Characterizing the role of mitochondrial Ca2+ overload and permeability transition during the BCR-dependent activation of murine B lymphocytes
Torres Quintanilla, Alejandro Daniel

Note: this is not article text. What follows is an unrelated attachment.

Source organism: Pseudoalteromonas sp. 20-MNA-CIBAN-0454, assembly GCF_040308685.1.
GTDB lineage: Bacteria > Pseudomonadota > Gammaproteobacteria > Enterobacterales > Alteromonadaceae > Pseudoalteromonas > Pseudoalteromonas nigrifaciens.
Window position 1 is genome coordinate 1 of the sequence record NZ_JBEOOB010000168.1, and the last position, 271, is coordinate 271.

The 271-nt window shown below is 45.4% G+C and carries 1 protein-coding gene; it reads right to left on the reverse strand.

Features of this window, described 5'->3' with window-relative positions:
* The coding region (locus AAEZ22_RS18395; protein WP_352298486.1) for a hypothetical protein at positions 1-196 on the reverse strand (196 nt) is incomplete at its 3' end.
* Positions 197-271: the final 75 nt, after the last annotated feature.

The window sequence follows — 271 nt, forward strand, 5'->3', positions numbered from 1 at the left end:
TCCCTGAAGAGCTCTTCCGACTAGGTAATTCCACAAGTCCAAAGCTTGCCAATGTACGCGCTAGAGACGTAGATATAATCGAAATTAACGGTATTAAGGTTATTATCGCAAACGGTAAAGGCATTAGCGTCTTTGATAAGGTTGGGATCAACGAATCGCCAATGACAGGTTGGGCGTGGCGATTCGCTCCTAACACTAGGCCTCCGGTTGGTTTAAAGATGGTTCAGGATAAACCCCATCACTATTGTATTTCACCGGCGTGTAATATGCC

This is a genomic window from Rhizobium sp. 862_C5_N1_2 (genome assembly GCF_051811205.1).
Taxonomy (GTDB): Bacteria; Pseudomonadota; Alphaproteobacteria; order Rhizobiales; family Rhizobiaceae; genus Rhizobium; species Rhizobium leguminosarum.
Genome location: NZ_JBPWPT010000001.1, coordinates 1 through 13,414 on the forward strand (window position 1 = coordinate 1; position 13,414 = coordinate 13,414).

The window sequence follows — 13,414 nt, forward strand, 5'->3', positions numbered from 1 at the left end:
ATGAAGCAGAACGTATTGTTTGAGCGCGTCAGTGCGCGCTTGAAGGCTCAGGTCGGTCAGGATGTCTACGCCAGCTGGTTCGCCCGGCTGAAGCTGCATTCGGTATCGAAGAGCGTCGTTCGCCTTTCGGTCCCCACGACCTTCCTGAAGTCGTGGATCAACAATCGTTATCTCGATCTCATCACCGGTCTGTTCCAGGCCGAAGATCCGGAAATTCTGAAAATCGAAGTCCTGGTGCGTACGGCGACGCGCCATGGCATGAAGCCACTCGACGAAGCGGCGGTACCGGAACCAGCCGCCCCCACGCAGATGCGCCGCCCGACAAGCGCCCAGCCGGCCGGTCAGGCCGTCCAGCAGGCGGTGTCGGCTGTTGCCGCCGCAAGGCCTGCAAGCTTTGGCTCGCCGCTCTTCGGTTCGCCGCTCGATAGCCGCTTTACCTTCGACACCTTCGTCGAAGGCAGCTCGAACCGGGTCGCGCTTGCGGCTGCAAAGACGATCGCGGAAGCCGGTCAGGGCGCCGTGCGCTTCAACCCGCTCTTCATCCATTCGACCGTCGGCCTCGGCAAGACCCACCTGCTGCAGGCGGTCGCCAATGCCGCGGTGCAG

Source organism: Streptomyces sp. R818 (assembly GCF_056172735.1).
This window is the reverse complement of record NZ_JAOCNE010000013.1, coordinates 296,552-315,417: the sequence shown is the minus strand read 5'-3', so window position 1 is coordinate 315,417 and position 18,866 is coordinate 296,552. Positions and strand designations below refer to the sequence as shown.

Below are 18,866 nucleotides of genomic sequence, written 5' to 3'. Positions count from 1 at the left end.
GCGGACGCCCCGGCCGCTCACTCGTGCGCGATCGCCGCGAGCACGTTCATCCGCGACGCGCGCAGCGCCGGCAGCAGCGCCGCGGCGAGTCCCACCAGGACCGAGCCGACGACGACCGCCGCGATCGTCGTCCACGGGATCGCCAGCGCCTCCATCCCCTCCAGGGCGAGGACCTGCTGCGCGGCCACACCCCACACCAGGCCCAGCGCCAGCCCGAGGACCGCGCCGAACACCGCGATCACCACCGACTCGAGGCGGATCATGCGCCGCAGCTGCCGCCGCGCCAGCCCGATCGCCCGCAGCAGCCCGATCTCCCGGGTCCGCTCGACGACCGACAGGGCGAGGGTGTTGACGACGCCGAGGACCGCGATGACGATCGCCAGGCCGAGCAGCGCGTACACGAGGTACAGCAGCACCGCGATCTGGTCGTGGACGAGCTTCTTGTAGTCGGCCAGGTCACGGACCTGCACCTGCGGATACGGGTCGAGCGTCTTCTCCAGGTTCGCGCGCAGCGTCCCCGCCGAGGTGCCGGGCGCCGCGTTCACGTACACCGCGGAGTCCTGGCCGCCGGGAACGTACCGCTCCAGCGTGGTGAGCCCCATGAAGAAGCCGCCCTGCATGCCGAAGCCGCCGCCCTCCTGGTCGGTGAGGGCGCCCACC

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Mitochondria have proved their role as major players for immunometabolism, regulating cell function by metabolic signals. Indeed, mitochondrial function during lymphocyte activation goes beyond ATP supply, as recent evidence shows that mitochondrial Ca2+ uptake and mitochondrial ROS (mROS) production regulate lymphocyte activation. Furthermore, the adaptive immune response depends on the differentiation of lymphocytes into various subsets. Whether metabolic signals determine lymphocyte differentiation has just began to be explored. Interestingly, recent evidence shows that mitochondrial signals determine B lymphocyte differentiation into memory cells. During lymphocyte activation, Ca2+ uptake into mitochondria has proven to be an important mechanism of regulation. However, if mitochondrial Ca2+ uptake capacity impacts B cell differentiation and activation is not yet determined. Here, we have generated an in vitro model of B lymphocyte mitochondrial Ca2+ overload to explore whether this mechanism is involved in B cell activation. Primary mice B lymphocytes were subjected to activation or thapsigargin treatment to induce Ca2+ overload. The effect on the expression of activation surface marker CD69 was explored using flow cytometry. Mitochondrial contribution was explored by Ca2+ uptake inhibition using Ru360 or treatment with the mitochondrial antioxidant MitoTEMPO. Mitochondrial membrane potential, Ca2+ uptake, and content were determined. Results show that our in vitro model effectively induces mitochondrial Ca2+ overload, as seen by higher Ca2+ content and mitochondrial membrane depolarization. Moreover, mitochondrial Ca2+ overload contributes to the expression of CD69 via mROS production. Lastly, results suggest that during BCR-dependent activation, mitochondria take up Ca2+ to increase mROS production that can alter the signaling cascade. The in vitro model generated herein, should allow for further exploration of whether mitochondrial Ca2+ overload impacts B cell differentiation.
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